Cheating rampant on OMGPOP's Draw Something -- what to do?
Apr 06, 2012 (Los Angeles Times - McClatchy-Tribune Information Services via COMTEX) --
If you're one of the millions of new players of the addictive online Pictionary-like game Draw Something (which earned its maker, OMGPOP, a $180-million payday from buyer Zynga), you know there's one thing that Draw Something players can't seem to erase: cheating.
For those who haven't played, the game mechanics are simple. You, the artist, are given a palette of colors and a word to draw out with your finger. The object is to get your opponent to guess it correctly. If she does, you both get play money that can be used to buy in-game stuff like new paint colors and brush shapes.
If you're not careful, it can be hours of fun. But those hours are often interrupted by anonymous Internet players who, having abandoned efforts to actually draw the word, opt to simply scrawl out the answer with the paintbrush. "DRIVERS SEAT" or "FIREWALL" or "MONA LISA." You as the guesser can still submit the ill-gotten correct answer if you want -- but that would be like dealing yourself a royal flush in a card game at a child's birthday party -- do you really feel like a winner?
Certainly there are worse problems in the world than cheating on Draw Something -- but for a game that may be the fastest growing original mobile game ever with 50 million downloads in 50 days, we thought it was worth asking what the game's makers think of the issue.
Dan Porter, the chief executive of OMGPOP, said that as the game has evolved from a PC-only title ("Draw My Thing"), cheating has become less of a problem. For one thing, unlike the Web version, which matched Internet players against each other, the mobile version is designed to be played with people you know, Porter wrote in an email. "When you play with your friends there is less reason to write out a word because it defeats the purpose of playing -- friendship is not about making things less fun for your friends."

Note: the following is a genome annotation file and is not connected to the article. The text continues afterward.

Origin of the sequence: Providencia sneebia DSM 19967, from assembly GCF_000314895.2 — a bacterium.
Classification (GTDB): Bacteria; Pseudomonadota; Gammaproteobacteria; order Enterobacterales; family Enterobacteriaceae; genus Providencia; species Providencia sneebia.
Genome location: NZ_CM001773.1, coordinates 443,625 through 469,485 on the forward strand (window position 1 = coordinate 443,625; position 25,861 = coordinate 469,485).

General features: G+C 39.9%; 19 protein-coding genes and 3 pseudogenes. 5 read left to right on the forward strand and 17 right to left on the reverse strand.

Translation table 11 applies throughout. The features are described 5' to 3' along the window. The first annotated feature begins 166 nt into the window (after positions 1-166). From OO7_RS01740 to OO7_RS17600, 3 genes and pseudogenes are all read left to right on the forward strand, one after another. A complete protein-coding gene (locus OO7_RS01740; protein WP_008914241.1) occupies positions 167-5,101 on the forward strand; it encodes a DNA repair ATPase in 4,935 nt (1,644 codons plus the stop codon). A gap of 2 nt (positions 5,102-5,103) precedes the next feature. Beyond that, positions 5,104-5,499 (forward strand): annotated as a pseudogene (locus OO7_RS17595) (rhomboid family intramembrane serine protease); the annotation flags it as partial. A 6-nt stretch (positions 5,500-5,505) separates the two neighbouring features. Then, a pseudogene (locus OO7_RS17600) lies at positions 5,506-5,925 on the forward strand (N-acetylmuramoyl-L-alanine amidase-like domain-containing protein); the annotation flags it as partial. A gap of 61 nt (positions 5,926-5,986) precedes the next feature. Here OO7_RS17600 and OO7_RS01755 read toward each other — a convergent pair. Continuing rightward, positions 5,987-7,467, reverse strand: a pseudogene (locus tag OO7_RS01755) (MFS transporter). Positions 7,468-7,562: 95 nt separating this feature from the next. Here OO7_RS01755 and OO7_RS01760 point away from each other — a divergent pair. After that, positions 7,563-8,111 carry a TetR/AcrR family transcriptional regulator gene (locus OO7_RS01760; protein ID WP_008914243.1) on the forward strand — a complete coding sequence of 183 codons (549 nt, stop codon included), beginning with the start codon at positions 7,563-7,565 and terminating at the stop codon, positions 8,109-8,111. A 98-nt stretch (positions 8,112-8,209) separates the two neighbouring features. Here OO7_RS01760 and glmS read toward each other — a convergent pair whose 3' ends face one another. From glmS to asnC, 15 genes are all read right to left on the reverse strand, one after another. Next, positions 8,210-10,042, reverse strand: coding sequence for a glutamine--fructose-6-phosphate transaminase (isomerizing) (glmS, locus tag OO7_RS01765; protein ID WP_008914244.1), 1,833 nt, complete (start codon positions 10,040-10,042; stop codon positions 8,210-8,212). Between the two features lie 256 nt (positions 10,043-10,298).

But some players may find that none of their friends is online and ready to play -- and the only choice left is to play against strangers. Porter acknowledged that was where it gets murky.
"Most of the writing out comes in random matches, with people you don't know," he wrote, adding that the vast majority of matches are between friends.
There's no real way to flag a player for cheating, or to ban or block them -- or even to message them to ask them to stop. (Enterprising players, this writer included, have tried to use the actual game interface to paint out a plea to opponents to please stop cheating. Sometimes it works, most times not).
"When people write out words, the other player usually doesn't answer and deletes the [match]," Porter wrote. "We log this behavior which helps us figure out which players are best to match. So people who write out words a lot over time get less matches."
But with 50 million players and counting ferreting out all the anonymous cheaters may take a while. Hope you have a lot of friends!
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